by Christine Schenk csj
Published in National Catholic Reporter 11/3/2006
Last March, a young Roman priest asked Pope Benedict why the Church couldn’t allow more visibility for women in ministry and in governance. After ruling out the possibility of women priests, the Pope agreed that it is proper to ask if it could be possible “to offer more space, more positions of responsibility to women,” signaling for the first time in many months, the contentious “women’s issue” in the Church was again open for discussion.
Then on August 14, the Pope made some very interesting comments that could signal new openness to advancing women in church ministry and decision making. For the first time, the papal office seemed to acknowledge, albeit obliquely, the systemic inequalities of linking governance to priesthood, particularly as this affects women. Pope Benedict was responding to a question from the German media commentator Gerhard Fuchs:
Fuchs: “Women are very active in many different areas of the Catholic Church. Shouldn't their contribution become more clearly visible, even in positions of higher responsibility in the Church?”
Pope Benedict: “We reflect a lot about this subject, of course. As you know, we believe that our faith and the constitution of the college of the Apostles, obliges us and doesn't allow us to confer priestly ordination on women. But we shouldn't think either that the only role one can have in the Church is that of being a priest. There are lots of tasks and functions in the history of the Church -- starting with the sisters of the Fathers of the Church, up to the middle ages when great women played fundamental roles, up until modern times. Think about Hildegard of Bingen who protested strongly before the bishops and the pope, of Catherine of Siena and Brigit of Sweden. In our own time too women, and we with them, must look for their right place, so to speak. Today they are very present in the departments of the Holy See. But there's a juridical problem: according to Canon Law the power to take legally binding decisions is limited to Sacred Orders. So there are limitations from this point of view but I believe that women themselves, with their energy and strength, with their superiority, with what I'd call their "spiritual power," will know how to make their own space. And we will have to try and listen to God so as not to stand in their way but, on the contrary, to rejoice when the female element achieves the fully effective place in the Church best suited to her, starting with the Mother of God and with Mary Magdalene."
Robert Mickens, writing for the British journal, The Tablet, immediately responded by pointing out that according to the Annuario Pontificio 2006, women hold only about 15 per cent of staff positions in major departments of the Holy See, none of them in major decision-making roles. Three major tribunals (the Apostolic Penitentiary, the Apostolic Signature, and the Roman Rota) have no women at all, and the Congregation for Catholic Education has only one woman on its staff of 23, a particularly egregious disparity since the preponderance of educators in the Church are women.
Some theologians opined privately that the Pope’s remarks could indicate he favors restoring the tradition of women deacons in the Church. “Sacred orders” includes diaconal ordination after all, not just ordination to the priesthood. Since the Catholic Church has not rejected the possibility, they believe the Pope was inferring that a way around the governance conundrum could be to ordain women deacons. Women would then be included in church decision-making.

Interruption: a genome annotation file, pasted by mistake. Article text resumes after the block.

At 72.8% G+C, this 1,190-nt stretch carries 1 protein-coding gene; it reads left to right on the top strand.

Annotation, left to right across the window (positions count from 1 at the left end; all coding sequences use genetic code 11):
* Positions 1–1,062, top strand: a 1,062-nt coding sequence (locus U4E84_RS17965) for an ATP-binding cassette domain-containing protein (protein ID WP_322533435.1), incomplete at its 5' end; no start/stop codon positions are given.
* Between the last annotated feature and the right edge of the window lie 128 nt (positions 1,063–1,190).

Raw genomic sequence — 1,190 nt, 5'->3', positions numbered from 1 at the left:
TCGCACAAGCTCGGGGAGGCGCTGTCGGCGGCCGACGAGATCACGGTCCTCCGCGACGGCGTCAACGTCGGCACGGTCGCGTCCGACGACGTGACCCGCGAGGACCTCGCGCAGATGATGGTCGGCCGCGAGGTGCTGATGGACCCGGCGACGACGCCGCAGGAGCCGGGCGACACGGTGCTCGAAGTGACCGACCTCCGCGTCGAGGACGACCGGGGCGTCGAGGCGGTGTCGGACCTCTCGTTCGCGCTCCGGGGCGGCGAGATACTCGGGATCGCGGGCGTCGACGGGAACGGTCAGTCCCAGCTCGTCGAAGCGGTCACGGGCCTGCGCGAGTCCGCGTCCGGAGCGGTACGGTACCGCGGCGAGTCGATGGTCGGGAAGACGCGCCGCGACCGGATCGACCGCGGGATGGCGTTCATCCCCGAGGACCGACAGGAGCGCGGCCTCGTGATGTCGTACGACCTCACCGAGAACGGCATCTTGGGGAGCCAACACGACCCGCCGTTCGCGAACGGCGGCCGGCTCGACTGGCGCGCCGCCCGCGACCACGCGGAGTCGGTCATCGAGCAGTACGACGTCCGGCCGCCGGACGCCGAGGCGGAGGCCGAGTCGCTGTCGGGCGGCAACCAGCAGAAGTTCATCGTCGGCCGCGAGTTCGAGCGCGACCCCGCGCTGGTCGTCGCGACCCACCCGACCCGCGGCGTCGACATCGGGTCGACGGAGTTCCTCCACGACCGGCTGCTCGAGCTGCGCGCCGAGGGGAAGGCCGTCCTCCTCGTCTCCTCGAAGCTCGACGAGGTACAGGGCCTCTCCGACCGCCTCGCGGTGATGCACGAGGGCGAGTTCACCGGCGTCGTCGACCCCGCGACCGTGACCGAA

Others believe that if the Vatican does allow women deacons, it will be a completely separate category from the male-only permanent deacon or the transitional diaconate leading to priesthood. A more likely scenario, they say, would be a strange hybrid: women “deaconesses” without the conferral of orders. (This despite the now irrefutable history of female diaconal ordination rites.) But without “orders” women could not participate in governance, accentuating the Vatican’s sad sophistry that women are equal in the Church. (For a complete discussion, see http://www.womenpriests.org/deacons/debate.asp)
Another option could be to change canon law so that jurisdiction in some church decisions rests with baptism, not ordination. Before the current Code of Canon Law, lay people did have some juridical powers. Lay juridical authority taken away by church rule-makers can be restored by church rule-makers.
While the Pope seems to sincerely believe women’s “spiritual power” will help them find their space in the Church, is it not also true that men’s “spiritual power” obligates them to make room for women’s gifts?
That the Pope has now twice acknowledged publicly the need to improve women’s roles in the Church, seems to indicate he may be more open and perhaps more sympathetic to the issue than his predecessor.
A small but significant clue is that Benedict named Mary Magdalene with Mary the Mother of Jesus as examples of women's roles in the Church. Traditionally only Mary the mother of Jesus has been held up as a model for women. By citing Mary Magdalene , the Apostle to the Apostles, Benedict seems to be making the point that women in ministerial roles are to be acknowledged and reverenced as well as women in mothering roles.
I would wager that this is the first time in historical memory that Mary Magdalene was invoked as a model of ministry, and not as a reformed sinner.
Can it be that women as coworkers, such as Mary Magdalene and John, Prisca and Paul, are finally being recognized and celebrated as part of our tradition, rather than rejected in the name of it?
Sr. Christine Schenk, CSJ, is the Executive Director Emerita of FutureChurch. For the past ten years, FutureChurch sponsored thousands of educational celebrations of Mary of Magdala, the Apostle to the Apostles.